The 2016 election was not the first time a foreign adversary attempted to influence a U.S. presidential election.

The Germans tried in 1940.

Susan Dunn, a humanities professor at Williams College, tells the story in her book “1940: FDR, Willkie, Lindbergh, Hitler — the Election Amid the Storm.”

The book was published in 2013 and included an entire chapter on efforts by Germans to discredit President Franklin D. Roosevelt’s bid for a third term. It wasn’t that the Nazis wanted FDR’s opponent, Republican Wendell Willkie, to win. In fact, Dunn noted, Willkie’s positions on international issues were often stronger than Roosevelt’s. 

Germany’s goals, she explained, “were to convince the Americans that fascist aggression posed no danger to them, to discourage them from pouring billions of dollars into national defense and military aid for the Allies, and, finally, to engineer Roosevelt’s defeat in 1940.”

It was not unlike Russians’ efforts last year to make themselves more creditable by discrediting U.S. democracy.

Operating from the German Embassy in Washington, D.C., German charge d’affairs Hans Thomsen funneled money to top Republican leaders and others who opposed Roosevelt seeking an unprecedented third term. Some of those efforts were known, or at least suspected, at the time.

One month before the election, The New York Times carried a front page story claiming Germany and Italy were “out to defeat President Roosevelt.”  

The story by Herbert Matthews, the Times correspondent in Rome, didn’t have a lot of details, but it was enough to get Matthews kicked out of Italy by a fascist government that said he had “falsely stated that Italy and the Axis would interfere with the United States presidential election.”

Although there wasn’t much evidence to support Matthews’ charge at that time, there would be later, and Dunn does a nice job cataloging it.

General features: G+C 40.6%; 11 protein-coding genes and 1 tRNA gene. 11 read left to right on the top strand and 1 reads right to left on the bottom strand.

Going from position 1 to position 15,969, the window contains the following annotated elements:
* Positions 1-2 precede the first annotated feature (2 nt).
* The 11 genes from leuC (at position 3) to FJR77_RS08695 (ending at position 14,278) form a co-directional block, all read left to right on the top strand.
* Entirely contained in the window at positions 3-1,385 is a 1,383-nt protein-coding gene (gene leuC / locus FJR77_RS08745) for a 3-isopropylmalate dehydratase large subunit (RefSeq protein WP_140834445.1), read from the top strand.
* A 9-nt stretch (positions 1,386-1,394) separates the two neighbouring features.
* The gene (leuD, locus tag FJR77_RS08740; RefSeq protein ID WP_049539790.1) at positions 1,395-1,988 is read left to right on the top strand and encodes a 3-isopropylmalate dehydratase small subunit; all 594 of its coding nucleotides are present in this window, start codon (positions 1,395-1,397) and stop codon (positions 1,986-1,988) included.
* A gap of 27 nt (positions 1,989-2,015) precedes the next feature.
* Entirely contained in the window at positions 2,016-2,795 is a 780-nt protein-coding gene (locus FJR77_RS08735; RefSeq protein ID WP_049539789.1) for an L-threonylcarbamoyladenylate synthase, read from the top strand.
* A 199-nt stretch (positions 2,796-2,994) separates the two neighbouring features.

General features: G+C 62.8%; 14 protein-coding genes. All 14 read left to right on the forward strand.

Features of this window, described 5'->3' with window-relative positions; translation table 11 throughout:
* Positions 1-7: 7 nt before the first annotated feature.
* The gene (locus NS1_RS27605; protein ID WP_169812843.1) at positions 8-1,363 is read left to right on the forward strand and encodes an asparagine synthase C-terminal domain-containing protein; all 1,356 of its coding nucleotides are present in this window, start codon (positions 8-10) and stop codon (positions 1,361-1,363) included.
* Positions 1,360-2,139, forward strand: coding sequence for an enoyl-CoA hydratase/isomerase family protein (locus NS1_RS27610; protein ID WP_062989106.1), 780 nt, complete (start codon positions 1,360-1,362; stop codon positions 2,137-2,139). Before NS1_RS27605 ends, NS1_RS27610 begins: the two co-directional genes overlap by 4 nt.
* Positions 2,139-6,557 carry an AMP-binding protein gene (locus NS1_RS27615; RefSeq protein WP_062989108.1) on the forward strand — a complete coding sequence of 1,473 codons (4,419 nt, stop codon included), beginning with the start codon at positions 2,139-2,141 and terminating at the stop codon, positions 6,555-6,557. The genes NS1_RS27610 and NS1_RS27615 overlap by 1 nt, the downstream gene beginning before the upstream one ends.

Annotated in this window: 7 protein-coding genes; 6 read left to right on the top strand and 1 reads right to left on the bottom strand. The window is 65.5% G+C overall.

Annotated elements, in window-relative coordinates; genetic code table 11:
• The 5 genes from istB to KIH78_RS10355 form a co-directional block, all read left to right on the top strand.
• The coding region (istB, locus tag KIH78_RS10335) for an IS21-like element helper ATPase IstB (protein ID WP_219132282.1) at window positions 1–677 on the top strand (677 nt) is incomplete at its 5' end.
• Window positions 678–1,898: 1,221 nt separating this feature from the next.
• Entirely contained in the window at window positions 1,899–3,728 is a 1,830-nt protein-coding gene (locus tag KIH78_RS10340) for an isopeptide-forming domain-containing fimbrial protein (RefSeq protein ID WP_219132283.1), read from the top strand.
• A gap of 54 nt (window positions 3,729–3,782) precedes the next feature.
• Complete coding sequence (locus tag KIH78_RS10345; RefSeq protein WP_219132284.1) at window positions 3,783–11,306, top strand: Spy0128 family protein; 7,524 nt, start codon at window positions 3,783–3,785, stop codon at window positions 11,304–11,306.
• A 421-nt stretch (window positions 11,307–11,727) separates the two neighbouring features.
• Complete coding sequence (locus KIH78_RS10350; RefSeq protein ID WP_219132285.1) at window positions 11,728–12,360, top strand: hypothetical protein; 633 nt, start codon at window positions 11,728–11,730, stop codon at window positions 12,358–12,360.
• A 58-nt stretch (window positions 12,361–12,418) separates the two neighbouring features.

Documents uncovered after the war show that, among other things, Thomsen helped pay for newspaper advertisements endorsed by top Republicans, including Congressman Hamilton Fish, who represented Roosevelt’s hometown of Hyde Park, N.Y.

Fish was one of Germany’s favorite American stooges. In addition to helping Fish pay for a media campaign against Roosevelt, the Germans also persuaded him to use “his franking privilege to mail out hundreds of thousands of reprints of Nazi propaganda,” Dunn wrote.

She added that during the Republicans’ 1940 convention in Philadelphia, when Fish and others were pushing for a rigidly noninterventionist plank in the GOP platform, Fish “partially paid the expenses of several dozen isolationist members of Congress … with a secret subsidy of $3,000 from Hans Thomsen.”

Dunn’s sources for such stunning revelations include official German documents that became public after the war. At one point, she noted, “Thomsen, who periodically sent the Foreign Office meticulous accounts of all of his expenditures, requested special permission to destroy all financial records related to his press and propaganda activities.”

FBI efforts to expose German interference in 1940 were nothing like current investigations of Russian collusion, but the bureau’s efforts did reveal some malfeasance and a few Americans were charged with failing to register as German agents.

Mostly, though, the Germans got away with it.

Fish was never charged, although one of his congressional aides was indicted for lying about his associations with Nazi agents.

One footnote in the book indicates Fish had little remorse. It says: “Fish later said he regretted that the Nazis had not spent more to ensure American nonparticipation in the war.” 

One final difference between 1940 and 2016 was the way Willkie, the intended beneficiary, responded.

“Nazi support revolted Willkie to the core,” Dunn wrote, and “Willkie alerted Americans to the insidious presence of German agents in their midst who spread their nefarious propaganda.”